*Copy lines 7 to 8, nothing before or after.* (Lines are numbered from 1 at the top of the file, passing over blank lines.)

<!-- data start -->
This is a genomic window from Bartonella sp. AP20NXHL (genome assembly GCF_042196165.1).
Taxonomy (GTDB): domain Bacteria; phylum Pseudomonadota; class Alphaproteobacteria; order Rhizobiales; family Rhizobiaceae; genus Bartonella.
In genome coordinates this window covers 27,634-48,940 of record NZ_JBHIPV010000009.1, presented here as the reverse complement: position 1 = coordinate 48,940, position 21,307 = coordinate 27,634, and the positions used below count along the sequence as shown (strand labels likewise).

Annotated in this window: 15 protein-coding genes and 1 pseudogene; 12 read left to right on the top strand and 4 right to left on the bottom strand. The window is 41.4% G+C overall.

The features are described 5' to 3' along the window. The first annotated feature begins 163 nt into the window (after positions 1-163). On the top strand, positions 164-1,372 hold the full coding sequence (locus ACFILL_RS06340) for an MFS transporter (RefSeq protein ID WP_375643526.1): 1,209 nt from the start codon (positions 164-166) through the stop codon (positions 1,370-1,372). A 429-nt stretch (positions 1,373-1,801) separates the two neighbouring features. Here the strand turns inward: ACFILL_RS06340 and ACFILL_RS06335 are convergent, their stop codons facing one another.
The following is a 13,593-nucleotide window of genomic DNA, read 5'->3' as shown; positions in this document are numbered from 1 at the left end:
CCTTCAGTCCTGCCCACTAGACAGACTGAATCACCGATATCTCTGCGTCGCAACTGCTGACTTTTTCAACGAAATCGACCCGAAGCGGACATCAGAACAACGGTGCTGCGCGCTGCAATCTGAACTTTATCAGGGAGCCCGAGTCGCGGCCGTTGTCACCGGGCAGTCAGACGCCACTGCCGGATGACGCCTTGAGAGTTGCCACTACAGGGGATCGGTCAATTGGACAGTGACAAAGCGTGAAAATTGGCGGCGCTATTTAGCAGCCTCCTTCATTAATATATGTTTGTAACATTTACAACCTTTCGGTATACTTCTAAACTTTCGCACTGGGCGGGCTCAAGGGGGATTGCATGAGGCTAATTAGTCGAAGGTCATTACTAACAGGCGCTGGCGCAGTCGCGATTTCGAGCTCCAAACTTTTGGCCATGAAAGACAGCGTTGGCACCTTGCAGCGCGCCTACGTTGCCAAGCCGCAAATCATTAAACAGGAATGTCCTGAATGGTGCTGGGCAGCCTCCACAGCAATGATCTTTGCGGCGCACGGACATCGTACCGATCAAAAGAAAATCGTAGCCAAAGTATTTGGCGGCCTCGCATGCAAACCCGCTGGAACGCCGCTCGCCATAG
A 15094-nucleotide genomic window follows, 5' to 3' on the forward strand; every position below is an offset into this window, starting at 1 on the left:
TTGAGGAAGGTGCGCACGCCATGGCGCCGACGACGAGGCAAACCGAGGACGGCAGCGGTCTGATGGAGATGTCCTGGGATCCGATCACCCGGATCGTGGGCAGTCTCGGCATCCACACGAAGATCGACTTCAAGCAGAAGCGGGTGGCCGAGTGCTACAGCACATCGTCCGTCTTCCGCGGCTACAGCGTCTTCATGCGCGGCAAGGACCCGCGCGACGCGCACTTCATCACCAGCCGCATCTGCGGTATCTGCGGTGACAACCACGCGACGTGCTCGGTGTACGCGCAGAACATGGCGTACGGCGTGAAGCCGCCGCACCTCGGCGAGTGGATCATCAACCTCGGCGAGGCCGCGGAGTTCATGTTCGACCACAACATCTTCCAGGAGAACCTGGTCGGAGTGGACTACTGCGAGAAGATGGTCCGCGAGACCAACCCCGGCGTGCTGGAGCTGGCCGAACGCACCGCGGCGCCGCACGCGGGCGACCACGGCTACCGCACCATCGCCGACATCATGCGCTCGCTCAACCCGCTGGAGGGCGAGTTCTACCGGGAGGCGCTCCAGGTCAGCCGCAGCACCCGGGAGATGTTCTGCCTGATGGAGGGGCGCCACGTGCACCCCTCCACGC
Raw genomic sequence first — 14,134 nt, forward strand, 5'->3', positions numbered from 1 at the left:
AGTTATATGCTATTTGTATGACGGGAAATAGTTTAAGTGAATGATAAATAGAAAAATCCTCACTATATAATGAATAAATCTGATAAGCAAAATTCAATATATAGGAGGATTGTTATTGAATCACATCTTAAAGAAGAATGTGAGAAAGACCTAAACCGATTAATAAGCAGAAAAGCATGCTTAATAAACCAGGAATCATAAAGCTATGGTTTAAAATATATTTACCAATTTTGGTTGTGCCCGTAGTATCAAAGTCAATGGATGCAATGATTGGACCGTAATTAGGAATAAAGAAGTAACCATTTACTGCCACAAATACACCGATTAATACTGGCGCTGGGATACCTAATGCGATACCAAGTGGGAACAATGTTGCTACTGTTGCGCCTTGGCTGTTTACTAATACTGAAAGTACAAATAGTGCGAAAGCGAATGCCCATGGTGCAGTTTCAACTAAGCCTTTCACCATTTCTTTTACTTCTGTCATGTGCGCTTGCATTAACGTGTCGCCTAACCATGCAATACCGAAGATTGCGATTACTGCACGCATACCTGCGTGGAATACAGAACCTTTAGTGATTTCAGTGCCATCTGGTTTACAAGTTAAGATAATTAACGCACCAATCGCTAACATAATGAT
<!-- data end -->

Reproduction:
CCTTCAGTCCTGCCCACTAGACAGACTGAATCACCGATATCTCTGCGTCGCAACTGCTGACTTTTTCAACGAAATCGACCCGAAGCGGACATCAGAACAACGGTGCTGCGCGCTGCAATCTGAACTTTATCAGGGAGCCCGAGTCGCGGCCGTTGTCACCGGGCAGTCAGACGCCACTGCCGGATGACGCCTTGAGAGTTGCCACTACAGGGGATCGGTCAATTGGACAGTGACAAAGCGTGAAAATTGGCGGCGCTATTTAGCAGCCTCCTTCATTAATATATGTTTGTAACATTTACAACCTTTCGGTATACTTCTAAACTTTCGCACTGGGCGGGCTCAAGGGGGATTGCATGAGGCTAATTAGTCGAAGGTCATTACTAACAGGCGCTGGCGCAGTCGCGATTTCGAGCTCCAAACTTTTGGCCATGAAAGACAGCGTTGGCACCTTGCAGCGCGCCTACGTTGCCAAGCCGCAAATCATTAAACAGGAATGTCCTGAATGGTGCTGGGCAGCCTCCACAGCAATGATCTTTGCGGCGCACGGACATCGTACCGATCAAAAGAAAATCGTAGCCAAAGTATTTGGCGGCCTCGCATGCAAACCCGCTGGAACGCCGCTCGCCATAG
A 15094-nucleotide genomic window follows, 5' to 3' on the forward strand; every position below is an offset into this window, starting at 1 on the left: